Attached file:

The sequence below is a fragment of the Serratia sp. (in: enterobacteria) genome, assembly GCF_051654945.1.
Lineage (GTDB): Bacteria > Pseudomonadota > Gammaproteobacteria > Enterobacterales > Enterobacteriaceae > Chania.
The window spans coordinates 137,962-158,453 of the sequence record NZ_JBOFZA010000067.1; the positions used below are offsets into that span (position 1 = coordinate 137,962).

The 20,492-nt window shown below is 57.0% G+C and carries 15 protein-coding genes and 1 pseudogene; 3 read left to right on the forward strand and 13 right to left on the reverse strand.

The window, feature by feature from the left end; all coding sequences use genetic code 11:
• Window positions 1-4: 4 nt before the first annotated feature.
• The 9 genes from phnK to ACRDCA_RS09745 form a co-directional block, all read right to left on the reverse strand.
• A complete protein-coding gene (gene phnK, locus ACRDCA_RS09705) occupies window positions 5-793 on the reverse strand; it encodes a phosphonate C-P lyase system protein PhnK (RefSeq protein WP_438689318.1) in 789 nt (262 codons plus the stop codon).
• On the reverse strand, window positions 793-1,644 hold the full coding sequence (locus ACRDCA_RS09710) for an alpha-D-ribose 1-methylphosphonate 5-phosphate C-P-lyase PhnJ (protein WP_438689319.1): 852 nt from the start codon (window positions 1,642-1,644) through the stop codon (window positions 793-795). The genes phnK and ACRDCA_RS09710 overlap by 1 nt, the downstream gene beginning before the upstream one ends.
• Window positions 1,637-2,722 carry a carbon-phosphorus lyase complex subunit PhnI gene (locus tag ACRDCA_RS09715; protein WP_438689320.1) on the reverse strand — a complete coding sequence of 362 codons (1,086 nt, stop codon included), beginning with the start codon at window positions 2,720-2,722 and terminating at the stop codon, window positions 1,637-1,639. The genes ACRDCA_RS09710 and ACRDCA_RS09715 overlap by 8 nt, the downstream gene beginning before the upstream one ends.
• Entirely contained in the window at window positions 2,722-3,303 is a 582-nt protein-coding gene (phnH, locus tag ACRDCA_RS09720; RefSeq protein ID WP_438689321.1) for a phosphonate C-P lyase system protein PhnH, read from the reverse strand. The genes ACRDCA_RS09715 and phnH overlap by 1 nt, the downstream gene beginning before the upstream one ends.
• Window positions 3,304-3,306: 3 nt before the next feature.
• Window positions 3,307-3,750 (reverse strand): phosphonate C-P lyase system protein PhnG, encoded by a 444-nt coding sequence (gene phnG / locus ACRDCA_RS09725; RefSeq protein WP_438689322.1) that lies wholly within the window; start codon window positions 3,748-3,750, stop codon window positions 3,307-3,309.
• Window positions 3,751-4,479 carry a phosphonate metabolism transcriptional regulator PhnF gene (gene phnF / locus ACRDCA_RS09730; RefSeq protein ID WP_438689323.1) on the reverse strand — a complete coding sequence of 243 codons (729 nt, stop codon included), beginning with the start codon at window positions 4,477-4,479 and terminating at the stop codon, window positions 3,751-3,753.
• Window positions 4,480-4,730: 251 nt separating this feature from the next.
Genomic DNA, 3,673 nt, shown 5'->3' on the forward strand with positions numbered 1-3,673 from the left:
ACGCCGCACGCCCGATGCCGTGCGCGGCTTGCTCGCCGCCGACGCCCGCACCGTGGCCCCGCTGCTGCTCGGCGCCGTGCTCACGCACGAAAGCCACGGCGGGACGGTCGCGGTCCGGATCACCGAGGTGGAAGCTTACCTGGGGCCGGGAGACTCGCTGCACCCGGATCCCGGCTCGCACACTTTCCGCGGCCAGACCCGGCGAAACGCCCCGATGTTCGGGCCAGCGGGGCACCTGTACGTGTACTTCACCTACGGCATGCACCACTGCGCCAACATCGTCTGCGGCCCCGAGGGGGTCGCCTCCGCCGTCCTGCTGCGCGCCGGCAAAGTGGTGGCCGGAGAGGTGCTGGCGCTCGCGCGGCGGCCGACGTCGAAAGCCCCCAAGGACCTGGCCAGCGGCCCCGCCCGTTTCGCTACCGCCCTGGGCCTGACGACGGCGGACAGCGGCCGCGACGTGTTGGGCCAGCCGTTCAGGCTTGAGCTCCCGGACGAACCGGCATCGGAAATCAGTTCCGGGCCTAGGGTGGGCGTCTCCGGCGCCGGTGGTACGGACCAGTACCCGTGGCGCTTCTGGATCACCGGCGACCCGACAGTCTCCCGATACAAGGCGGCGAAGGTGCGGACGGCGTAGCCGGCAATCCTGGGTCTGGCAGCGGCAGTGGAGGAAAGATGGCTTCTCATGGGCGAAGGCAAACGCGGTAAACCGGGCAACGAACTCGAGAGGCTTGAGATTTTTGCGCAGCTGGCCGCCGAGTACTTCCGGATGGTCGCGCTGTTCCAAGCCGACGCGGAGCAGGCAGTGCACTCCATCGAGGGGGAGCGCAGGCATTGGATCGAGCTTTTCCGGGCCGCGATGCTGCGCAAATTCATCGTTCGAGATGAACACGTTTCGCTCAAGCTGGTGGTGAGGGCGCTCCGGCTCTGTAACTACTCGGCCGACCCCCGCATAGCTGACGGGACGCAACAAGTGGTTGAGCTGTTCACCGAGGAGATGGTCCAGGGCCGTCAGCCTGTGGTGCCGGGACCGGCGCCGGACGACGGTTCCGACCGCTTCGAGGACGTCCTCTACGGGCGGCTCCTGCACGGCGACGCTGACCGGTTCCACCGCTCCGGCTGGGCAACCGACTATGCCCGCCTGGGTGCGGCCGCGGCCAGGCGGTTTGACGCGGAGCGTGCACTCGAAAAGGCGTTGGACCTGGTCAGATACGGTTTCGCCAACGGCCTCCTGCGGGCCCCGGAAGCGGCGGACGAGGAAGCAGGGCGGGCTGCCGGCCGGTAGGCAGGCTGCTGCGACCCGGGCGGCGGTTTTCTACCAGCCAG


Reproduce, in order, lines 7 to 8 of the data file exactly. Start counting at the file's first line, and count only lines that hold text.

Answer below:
• The 9 genes from phnK to ACRDCA_RS09745 form a co-directional block, all read right to left on the reverse strand.
• A complete protein-coding gene (gene phnK, locus ACRDCA_RS09705) occupies window positions 5-793 on the reverse strand; it encodes a phosphonate C-P lyase system protein PhnK (RefSeq protein WP_438689318.1) in 789 nt (262 codons plus the stop codon).